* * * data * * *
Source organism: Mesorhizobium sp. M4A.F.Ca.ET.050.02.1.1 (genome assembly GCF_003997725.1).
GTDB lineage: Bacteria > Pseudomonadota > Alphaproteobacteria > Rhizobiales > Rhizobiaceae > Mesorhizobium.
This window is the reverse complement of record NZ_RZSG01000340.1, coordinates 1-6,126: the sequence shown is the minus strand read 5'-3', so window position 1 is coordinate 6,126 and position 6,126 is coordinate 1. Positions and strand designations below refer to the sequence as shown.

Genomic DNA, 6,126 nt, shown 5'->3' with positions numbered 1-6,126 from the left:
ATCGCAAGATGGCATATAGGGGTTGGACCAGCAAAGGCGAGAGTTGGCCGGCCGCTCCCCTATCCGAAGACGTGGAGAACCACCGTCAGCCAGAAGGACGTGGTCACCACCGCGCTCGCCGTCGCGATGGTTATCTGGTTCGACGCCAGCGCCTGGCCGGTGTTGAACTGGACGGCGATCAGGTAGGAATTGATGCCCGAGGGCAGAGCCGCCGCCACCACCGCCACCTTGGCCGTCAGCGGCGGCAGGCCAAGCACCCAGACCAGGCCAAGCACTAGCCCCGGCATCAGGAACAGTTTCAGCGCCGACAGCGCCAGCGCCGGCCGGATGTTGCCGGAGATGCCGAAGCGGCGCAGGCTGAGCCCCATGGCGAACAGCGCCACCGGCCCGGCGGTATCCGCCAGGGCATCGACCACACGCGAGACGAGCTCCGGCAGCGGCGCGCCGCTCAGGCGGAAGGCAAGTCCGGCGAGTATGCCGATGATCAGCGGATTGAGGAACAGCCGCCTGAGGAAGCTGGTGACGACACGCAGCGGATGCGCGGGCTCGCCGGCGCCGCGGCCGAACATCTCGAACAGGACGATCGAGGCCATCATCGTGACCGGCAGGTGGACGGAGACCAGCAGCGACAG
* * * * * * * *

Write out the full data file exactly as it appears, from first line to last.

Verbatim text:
Source organism: Mesorhizobium sp. M4A.F.Ca.ET.050.02.1.1 (genome assembly GCF_003997725.1).
GTDB lineage: Bacteria > Pseudomonadota > Alphaproteobacteria > Rhizobiales > Rhizobiaceae > Mesorhizobium.
This window is the reverse complement of record NZ_RZSG01000340.1, coordinates 1-6,126: the sequence shown is the minus strand read 5'-3', so window position 1 is coordinate 6,126 and position 6,126 is coordinate 1. Positions and strand designations below refer to the sequence as shown.

Genomic DNA, 6,126 nt, shown 5'->3' with positions numbered 1-6,126 from the left:
ATCGCAAGATGGCATATAGGGGTTGGACCAGCAAAGGCGAGAGTTGGCCGGCCGCTCCCCTATCCGAAGACGTGGAGAACCACCGTCAGCCAGAAGGACGTGGTCACCACCGCGCTCGCCGTCGCGATGGTTATCTGGTTCGACGCCAGCGCCTGGCCGGTGTTGAACTGGACGGCGATCAGGTAGGAATTGATGCCCGAGGGCAGAGCCGCCGCCACCACCGCCACCTTGGCCGTCAGCGGCGGCAGGCCAAGCACCCAGACCAGGCCAAGCACTAGCCCCGGCATCAGGAACAGTTTCAGCGCCGACAGCGCCAGCGCCGGCCGGATGTTGCCGGAGATGCCGAAGCGGCGCAGGCTGAGCCCCATGGCGAACAGCGCCACCGGCCCGGCGGTATCCGCCAGGGCATCGACCACACGCGAGACGAGCTCCGGCAGCGGCGCGCCGCTCAGGCGGAAGGCAAGTCCGGCGAGTATGCCGATGATCAGCGGATTGAGGAACAGCCGCCTGAGGAAGCTGGTGACGACACGCAGCGGATGCGCGGGCTCGCCGGCGCCGCGGCCGAACATCTCGAACAGGACGATCGAGGCCATCATCGTGACCGGCAGGTGGACGGAGACCAGCAGCGACAG